Destroying the various members of Rachnid forces and any destructible environmental objects grants various pickups, with each having a different use. They recharge health, power your missile launchers, and most importantly grant experience points. You can spend XP to upgrade the 3 available skill trees; enhancing weapons and adding new abilities for use. Chain gun fires more bullets in a spread, Shields get stronger, boost goes further and so on, all adding to your deadliness. There's nothing surprising in the unlocks though. Most are a percentage increase in weapon damage or a percentage reduction in damage taken. You'll also not be able to unlock everything in one playthrough so select the abilities that best suit your playstyle.
The combat is pretty decent, quick, and hard-hitting: it's fun to take down swarms of easier enemies especially when going for finishing moves. At least at first. It quickly starts to get repetitive though, as you realize that the same attacks work 95% of the time. You notice annoying things like melee strikes overshooting enemies by a shocking amount, enemies cheesing stun locks against you, and circle-strafing being a 100% effective tactic against even the most powerful enemy. I don't want to call it broken, it isn't, it just doesn't feel good. It's clunky and floaty and just unsatisfying.
And this also applies to the platforming sections. Breaking up the combat are sections where you'll jump, grab ledges and climb along horizontal bars.
It's all very basic and again feels a little too floaty for my tastes.
Judging distance felt off, with your should-be-heavy mech suit having seemingly no weight to it. Camera angles didn't help, with even something as simple as a ledge grab becoming hit or miss. Luckily the jumps and such are never too brutal, you can quickly get back to where you were to try again, but it can be annoying to miss a simple jump because the camera angle feels off or the needed precision isn't there.
There is reason to explore each biome though. Not only are they varied, but the various locations can have dynamic features that are pretty nice to look at and filled with features to destroy. The surface is littered with mining supplies and machinery, labs are packed with computers and strange devices. All these grant experience points when destroyed and let out pretty explosions when you do so. Be warned though; within a level it can all begin to look a bit samey with each room or section being repeated over and over. You can only walk into the same room, or down the same identical-looking corridor so many times before it begins to become quite noticeable.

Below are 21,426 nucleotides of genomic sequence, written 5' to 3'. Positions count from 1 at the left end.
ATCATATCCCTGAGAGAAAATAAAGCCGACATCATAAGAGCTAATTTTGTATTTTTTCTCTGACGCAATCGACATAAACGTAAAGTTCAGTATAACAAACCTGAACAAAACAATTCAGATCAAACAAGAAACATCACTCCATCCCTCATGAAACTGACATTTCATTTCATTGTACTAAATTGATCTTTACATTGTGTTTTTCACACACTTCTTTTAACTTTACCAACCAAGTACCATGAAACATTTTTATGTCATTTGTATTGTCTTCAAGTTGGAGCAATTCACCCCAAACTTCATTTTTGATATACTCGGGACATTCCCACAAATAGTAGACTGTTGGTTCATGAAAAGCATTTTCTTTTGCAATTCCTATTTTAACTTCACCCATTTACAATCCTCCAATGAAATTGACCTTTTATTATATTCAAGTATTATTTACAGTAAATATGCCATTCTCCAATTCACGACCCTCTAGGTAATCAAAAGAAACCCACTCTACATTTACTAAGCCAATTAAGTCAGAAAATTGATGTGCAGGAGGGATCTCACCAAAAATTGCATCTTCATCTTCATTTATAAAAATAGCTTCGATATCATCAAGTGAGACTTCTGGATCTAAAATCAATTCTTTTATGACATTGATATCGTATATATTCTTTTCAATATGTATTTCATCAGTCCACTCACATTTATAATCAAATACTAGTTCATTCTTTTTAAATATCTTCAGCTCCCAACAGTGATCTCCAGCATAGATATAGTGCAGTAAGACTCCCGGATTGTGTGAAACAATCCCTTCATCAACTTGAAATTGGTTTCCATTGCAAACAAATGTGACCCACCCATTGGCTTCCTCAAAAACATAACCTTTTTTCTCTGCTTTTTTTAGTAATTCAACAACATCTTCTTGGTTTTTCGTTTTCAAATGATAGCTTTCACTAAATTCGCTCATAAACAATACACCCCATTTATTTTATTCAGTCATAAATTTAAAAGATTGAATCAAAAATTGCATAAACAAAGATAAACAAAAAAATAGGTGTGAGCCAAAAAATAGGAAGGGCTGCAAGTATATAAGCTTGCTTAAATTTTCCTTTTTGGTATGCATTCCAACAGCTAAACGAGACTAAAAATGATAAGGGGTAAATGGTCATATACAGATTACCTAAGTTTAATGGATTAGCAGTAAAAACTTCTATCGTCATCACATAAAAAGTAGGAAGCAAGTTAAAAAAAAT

There are also puzzles scattered around but these don't quite satisfy either. Most are ridiculously simple, falling into the "find a keycard" or "hit the hidden switch" variety. Even the more complex ones won't tax the brainpower, with the most difficult I remember being a "stand on this switch while your remote drone presses this button" type. They never really get inventive or challenging, but do have some cool rewards. Drakkar Dev has included loads of pop culture references and some skins nod towards famous Mecha from other franchises. Collecting these was fun at least.
I'd also like to add that you can have a friend jump in to provide help through the co-op mode. Your buddy will be handling the fast and agile drone that BlackWind can launch, providing a support role while you're busy controlling the mech itself. I didn't get the chance to try this couch co-op option but I can't see it being much of a game-changer.
Ultimately BlackWind is a middling experience at best. It's a great concept, mixing much-loved mech suits, fast-paced hack 'em slash 'em combat and gunplay, with a little platform exploration. However, it just has so many rough edges. Combat is flashy and fast but also floaty and samey. The same tactic can get you through, and there's a real problem with locking on and overshooting. Platforming feels a little imprecise and floaty, with camera angles and a lack of weight causing troubles.
There are just so many much better twin-stick shooters out there, even budget ones, that recommending BlackWind is rather difficult. Only the hardest of hardcore mech lovers should jump on it, everyone else can probably get something better.
*Note: A copy of the game was provided for the purpose of the review.
Final Score: 5/10